During the game, a player who draws the turn card must announce it so that all players know that there are just 8 cards remaining in the draw pile - the "bottom 8".
One procedure for dealing is as follows: Meanwhile the dealer takes the cards that were left by the cutter and deals 13 cards to each player, one at a time, placing any remaining cards on top of the draw pile, or taking cards from the top of the draw pile to complete the deal if needed.
The turn to deal passes to the left after each hand. Normally the player to dealer's right also acts as scorekeeper for the hand. In this game, twos and jokers are wild, and threes are special.
The remaining cards, from 4 up to ace, are called natural cards. Melds consisting entirely of natural cards are called pure: Melds of sevens and aces are subject to some special rules and restrictions.
Melds consisting entirely of wild cards are also allowed. Many players refer to all the melds as 'canastas'. In that case a meld of fewer than seven cards is called an ' incomplete canasta ' and a meld of seven cards is a 'complete' or 'closed' canasta.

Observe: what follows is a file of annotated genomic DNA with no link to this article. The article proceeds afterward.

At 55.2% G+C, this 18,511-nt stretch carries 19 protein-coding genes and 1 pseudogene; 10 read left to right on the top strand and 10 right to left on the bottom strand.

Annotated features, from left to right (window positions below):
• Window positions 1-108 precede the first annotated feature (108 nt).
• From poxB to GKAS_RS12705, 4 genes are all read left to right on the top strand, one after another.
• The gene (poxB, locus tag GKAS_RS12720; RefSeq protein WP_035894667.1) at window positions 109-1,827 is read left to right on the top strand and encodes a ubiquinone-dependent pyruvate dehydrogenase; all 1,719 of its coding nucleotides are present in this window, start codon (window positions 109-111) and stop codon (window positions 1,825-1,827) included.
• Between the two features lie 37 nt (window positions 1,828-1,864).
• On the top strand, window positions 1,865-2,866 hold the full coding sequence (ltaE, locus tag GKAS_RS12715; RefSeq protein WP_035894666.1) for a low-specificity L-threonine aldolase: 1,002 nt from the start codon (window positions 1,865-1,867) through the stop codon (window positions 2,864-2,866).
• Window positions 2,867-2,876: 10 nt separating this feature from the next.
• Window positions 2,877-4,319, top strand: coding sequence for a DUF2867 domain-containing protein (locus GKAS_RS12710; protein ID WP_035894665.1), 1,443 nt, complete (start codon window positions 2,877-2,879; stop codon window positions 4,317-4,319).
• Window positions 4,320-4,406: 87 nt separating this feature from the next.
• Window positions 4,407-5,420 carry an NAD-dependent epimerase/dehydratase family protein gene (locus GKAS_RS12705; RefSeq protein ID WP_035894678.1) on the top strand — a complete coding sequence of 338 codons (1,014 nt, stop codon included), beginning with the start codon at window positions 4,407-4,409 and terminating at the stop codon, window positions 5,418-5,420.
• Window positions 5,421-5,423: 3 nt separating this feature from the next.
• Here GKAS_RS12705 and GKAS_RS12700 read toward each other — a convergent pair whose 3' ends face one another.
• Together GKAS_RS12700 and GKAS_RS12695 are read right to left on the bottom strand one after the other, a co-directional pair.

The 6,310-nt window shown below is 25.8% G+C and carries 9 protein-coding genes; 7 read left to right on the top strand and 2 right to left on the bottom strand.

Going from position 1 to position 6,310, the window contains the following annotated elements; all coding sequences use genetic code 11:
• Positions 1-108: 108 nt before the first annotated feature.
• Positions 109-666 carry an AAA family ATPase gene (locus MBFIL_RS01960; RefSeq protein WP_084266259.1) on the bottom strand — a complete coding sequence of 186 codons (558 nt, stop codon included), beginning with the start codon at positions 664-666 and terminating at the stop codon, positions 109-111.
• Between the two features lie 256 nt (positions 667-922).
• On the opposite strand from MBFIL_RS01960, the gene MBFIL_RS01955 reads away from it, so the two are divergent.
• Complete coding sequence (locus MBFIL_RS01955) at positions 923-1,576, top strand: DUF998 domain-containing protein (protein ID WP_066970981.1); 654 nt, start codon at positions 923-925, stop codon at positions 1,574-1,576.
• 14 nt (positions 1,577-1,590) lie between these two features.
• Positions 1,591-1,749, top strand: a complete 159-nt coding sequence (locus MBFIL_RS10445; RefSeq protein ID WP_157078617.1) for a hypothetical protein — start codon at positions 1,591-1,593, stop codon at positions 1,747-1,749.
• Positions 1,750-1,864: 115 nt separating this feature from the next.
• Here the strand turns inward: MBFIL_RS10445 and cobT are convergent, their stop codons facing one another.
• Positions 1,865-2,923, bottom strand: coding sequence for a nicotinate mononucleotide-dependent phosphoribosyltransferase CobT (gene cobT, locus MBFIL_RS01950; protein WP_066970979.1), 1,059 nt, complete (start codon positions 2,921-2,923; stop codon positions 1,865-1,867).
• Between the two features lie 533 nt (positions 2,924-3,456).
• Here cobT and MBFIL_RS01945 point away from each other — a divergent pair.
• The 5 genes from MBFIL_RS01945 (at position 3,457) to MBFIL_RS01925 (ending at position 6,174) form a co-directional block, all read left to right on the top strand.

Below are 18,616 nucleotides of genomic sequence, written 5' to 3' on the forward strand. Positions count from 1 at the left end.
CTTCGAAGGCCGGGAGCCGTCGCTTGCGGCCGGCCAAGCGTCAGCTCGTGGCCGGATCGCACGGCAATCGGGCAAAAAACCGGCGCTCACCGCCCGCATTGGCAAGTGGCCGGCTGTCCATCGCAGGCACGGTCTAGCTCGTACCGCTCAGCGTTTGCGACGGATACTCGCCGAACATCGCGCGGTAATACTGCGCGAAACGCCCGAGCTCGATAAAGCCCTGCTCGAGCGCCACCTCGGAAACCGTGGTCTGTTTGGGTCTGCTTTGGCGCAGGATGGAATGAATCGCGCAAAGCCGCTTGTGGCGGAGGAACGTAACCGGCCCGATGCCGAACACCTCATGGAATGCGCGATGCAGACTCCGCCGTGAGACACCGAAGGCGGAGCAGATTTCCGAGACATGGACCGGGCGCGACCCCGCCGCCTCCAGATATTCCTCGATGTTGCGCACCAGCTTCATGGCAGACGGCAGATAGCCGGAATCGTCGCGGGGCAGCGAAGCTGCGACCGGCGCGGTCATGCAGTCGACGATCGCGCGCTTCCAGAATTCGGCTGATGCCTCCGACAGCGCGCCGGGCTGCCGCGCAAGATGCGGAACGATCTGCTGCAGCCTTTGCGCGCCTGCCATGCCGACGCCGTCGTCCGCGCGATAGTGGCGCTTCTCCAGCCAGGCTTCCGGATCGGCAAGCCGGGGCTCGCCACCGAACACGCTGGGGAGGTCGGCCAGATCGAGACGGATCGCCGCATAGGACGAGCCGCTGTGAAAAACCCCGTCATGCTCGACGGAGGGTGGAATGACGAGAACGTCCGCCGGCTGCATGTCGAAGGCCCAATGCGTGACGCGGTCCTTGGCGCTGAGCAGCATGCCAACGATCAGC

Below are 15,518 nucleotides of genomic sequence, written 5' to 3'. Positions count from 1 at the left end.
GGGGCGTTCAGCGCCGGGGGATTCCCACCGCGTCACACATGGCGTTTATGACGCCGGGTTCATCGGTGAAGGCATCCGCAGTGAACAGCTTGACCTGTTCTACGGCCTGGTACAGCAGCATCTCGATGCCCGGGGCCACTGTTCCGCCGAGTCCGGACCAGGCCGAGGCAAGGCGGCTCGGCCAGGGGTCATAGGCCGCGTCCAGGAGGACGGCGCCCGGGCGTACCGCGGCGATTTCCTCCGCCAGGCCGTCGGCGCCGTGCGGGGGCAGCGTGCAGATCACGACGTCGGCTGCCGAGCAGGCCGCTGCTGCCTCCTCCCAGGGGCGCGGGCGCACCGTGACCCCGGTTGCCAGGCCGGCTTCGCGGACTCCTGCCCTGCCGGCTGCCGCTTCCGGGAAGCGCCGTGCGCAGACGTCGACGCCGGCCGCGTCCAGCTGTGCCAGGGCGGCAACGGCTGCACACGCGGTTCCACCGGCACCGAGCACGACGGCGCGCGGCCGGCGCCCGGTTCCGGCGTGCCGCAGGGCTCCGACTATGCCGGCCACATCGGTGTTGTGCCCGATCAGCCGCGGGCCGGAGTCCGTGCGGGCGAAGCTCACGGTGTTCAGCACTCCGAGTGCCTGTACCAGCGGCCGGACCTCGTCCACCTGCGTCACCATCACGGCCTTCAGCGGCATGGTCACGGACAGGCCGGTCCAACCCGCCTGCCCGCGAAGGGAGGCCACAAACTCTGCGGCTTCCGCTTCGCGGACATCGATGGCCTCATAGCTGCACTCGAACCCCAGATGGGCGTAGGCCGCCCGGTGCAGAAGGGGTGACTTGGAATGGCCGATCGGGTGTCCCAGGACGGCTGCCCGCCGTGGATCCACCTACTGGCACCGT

A meld can never contain more than seven cards. A meld of 4s, 5s, 6s, 8s, 9s, 10s, jacks, queens or kings consists of at least three and not more than of seven cards of the appropriate rank.
Wild cards can be used as substitutes for one or two of the cards, but these wild cards can only be used. So after a team's initial meld, any new melds begun by either member of that team in future turns must be clean until they contain at least five cards.
Another consequence is that if a team's initial meld includes for example a dirty meld of sixes joker, cards added to this meld in future turns must be real sixes until there are five of them: At that point either a six or a wild card could be used to complete close the canasta.
A meld of sevens consists of from three to seven sevens: Note that although there is a large bonus for completing a canasta of sevens, if you start a meld of sevens but fail to complete your sevens canasta you incur a penalty at the end of the play.
A meld of aces must be pure unless it is part of the team's initial meld and includes at least one wild card from the outset.
A dirty mixed meld of aces can initially contain from three to seven cards, including at least two natural aces and not more than two wild cards.
As with other natural melds, a dirty ace meld begun with one wild card cannot have a second wild card added until it contains five real aces. A meld of aces begun after your team has put down its initial meld cannot include any wild cards.